Appendix B: How to Write a Grant Proposal
Grant Application Checklist
Research potential funders thoroughly -- a cursory look through a foundation directory isn't good enough. Then apply what you've learned. Don't ignore a funder's guidelines in the hopes of fitting your proposal into their niche.
Once you verify available funding, divide your efforts into three further phases: writing the proposal, marketing, and management.
Writing the proposal should take only about 40% of your time. Try to get program officials to review a 3-5 page summary of your plan first, to make sure you're on the right track.
Basic rules of proposal writing: don't ask for more than you need; take your time writing the proposal; never lie; never use the same application twice; be upfront about asking for money; and don't waste time getting to the point.
Don't overlook marketing. It should take at least 10% of your time. Make sure your organization will appeal to a potential funder, try to look professional, and involve key community figures where possible.
Management is vital. You must be able to demonstrate that you have the management skills and experience that can deliver success.
Know the funder. It's been estimated that your chances of success improve by as much as 300% when you make contact with the funder before and during the proposal-writing process. Don't ask for hidden agendas, but do find out about general trends or new ideas the funder is currently interested in.
Always work to a timetable. Make sure you have enough time to complete your application so it meets the funder's deadlines. If you don't have time to do it properly, don't compete for the grant at all.
Give thought to the idea of cooperation. Many funders, particularly federal agencies, like applications where more than one organization is involved. If you submit a cooperative proposal, remember to make sure that there is both a formal and informal relationship between grantees.
When dealing with any funder, but especially federal agencies, remember to read all the instructions before applying. It sounds simple, but federal competitions live by two rules:
- The agency is always right,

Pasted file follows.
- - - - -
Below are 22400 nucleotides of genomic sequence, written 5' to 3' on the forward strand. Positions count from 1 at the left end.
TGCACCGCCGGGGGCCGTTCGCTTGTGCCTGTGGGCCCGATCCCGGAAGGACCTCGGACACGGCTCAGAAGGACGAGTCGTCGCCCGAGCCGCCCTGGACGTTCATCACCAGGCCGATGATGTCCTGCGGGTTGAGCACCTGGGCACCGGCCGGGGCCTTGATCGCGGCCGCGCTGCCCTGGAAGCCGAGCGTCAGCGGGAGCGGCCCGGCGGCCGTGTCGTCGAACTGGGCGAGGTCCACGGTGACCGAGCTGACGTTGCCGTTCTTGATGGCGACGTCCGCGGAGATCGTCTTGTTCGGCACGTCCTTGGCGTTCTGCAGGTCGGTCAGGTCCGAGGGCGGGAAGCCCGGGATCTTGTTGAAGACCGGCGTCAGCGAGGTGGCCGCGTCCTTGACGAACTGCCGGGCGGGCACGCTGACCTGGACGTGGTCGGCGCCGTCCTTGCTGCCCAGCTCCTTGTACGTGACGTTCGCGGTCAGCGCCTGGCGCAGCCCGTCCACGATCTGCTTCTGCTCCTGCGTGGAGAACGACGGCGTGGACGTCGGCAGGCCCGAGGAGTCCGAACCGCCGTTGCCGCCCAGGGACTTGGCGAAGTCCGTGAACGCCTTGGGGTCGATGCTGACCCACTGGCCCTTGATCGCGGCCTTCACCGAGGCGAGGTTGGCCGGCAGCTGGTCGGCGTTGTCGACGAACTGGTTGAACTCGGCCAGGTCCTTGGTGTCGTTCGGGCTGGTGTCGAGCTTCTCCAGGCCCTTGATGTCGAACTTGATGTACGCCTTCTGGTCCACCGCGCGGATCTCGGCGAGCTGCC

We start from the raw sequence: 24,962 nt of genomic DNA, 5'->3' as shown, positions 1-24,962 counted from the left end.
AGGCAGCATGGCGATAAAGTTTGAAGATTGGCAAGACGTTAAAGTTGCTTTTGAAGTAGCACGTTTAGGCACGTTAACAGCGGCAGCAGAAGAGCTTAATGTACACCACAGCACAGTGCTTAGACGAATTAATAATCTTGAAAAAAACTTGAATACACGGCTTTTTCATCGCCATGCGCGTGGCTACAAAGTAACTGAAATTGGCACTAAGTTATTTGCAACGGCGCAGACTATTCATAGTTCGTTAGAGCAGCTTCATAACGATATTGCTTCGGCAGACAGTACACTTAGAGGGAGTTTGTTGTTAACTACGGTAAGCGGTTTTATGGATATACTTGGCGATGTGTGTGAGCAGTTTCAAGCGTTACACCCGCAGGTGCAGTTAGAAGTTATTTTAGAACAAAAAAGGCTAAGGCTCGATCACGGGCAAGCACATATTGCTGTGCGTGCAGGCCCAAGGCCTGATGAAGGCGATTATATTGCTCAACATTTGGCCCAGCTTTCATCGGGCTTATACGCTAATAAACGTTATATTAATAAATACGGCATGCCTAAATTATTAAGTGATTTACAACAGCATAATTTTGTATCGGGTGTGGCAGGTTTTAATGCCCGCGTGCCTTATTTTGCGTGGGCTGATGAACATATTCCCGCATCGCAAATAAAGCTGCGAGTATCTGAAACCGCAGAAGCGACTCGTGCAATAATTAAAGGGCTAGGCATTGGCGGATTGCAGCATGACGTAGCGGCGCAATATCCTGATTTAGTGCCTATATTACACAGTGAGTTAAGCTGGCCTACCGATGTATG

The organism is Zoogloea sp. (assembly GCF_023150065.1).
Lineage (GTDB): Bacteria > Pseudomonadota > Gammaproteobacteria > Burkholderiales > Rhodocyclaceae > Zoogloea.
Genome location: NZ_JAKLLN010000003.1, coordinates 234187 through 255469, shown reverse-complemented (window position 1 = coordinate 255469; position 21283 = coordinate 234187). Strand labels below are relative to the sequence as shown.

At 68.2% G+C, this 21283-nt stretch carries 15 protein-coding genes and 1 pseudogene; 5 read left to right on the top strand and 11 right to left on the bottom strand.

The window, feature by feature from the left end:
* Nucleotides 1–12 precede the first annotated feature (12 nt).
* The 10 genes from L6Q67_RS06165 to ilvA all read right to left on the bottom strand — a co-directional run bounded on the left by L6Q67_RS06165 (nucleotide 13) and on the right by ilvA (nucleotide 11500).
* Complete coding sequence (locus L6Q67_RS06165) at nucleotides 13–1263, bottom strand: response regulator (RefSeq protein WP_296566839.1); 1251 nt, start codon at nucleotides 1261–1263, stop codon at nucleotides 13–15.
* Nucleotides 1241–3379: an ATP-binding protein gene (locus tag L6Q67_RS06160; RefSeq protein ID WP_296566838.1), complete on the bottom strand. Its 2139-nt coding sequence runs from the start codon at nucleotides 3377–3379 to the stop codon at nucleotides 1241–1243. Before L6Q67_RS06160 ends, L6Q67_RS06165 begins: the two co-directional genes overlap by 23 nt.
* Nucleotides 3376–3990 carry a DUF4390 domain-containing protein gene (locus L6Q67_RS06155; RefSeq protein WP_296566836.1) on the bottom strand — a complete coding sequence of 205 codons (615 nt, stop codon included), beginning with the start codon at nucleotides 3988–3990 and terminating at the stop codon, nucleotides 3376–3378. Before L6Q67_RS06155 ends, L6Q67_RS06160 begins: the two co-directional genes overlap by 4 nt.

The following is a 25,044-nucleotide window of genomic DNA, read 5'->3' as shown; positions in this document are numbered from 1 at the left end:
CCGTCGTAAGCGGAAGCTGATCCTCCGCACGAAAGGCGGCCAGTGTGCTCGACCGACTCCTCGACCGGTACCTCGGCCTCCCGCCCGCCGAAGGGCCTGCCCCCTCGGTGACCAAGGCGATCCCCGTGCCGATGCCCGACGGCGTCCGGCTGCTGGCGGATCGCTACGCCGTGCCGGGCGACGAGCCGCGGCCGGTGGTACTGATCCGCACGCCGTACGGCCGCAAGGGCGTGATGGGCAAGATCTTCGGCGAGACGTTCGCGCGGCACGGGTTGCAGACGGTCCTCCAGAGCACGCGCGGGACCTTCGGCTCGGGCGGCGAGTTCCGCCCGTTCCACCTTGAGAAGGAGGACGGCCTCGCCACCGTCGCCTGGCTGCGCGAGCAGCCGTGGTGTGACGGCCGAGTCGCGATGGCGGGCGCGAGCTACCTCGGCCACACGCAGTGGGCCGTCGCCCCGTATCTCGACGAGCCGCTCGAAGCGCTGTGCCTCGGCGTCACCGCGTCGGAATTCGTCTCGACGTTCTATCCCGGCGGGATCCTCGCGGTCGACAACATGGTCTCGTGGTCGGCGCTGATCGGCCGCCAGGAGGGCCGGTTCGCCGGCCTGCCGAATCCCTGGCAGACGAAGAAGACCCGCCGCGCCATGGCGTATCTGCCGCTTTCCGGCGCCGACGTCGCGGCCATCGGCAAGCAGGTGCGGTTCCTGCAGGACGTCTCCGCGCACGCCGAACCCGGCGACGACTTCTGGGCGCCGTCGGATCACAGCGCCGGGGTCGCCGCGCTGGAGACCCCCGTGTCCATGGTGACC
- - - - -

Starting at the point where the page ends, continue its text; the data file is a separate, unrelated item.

- and, When in doubt, refer to rule 1.
Don't just tell the funder about the existence of the problem you intend to solve. Prove it with statistics, case studies, testimony, and any other measurable data.
Know your budget. It's probably the first thing a funder will look at in your proposal. It needs to be realistic and give credibility to your entire proposal. Present the budget separately from the rest of the applications, make sure the figures are correct, and that the budget accurately reflects your needs. Keep a record of how you arrived at your costs.
A few other writing hints:
- Avoid filling your proposal with jargon.
- Begin each section with a strong, clear sentence.
- Don't go overboard, but do try to make your proposal interesting to read.
- Check with the funder to see if there s a preferred format, typestyle, etc.
If your proposal doesn't win support, keep calm. Never berate funding officials or grant reviewers. Try to get more information, and ask whether it would be worth submitting another application in the future. Go back over your proposal with care, and see if you can find places where it might have been stronger.
The key to a strong proposal is proving the likelihood that it will achieve its goals. Result areas should always be clearly determined, and evaluation criteria should be outlined. It may not be easy to do, but the value of having clear performance standards can t be overstated.
Remember that often the key to a strong proposal is simplicity. Don't waste words. Funders are looking for a proposal that will succeed, so keep things clear, factual, supportable, and professional.
Don't give in to pressure. A rushed proposal rarely wins. Keep a file with standard information enclosed and updated, like staff resumes and community statistical data, so you can concentrate on the specific grant information needed when the time comes to apply.
When dealing with foundation or corporate funders, don't underestimate the importance of the original contact letter. Make it as strong as possible, and keep it to the point.
Explaining is not enough. -- Always discuss how your approach will improve the situation or improve state of the art or knowledge and explain why it is the appropriate path to take.
When statistics or research findings are cited to support a statement or position, the source of the citation should be
referenced in a footnote or reference list.
Use simple, straightforward terms the goals should describe the intended consequences or expected overall effect of the proposed project and steer clear of the tasks or activities to be conducted.
Avoid jargon or the use of any specialized vocabulary that is not readily understood by the public.
Carefully describe methodology -- Describe as concisely as possible how you propose to achieve your tasks. All proposed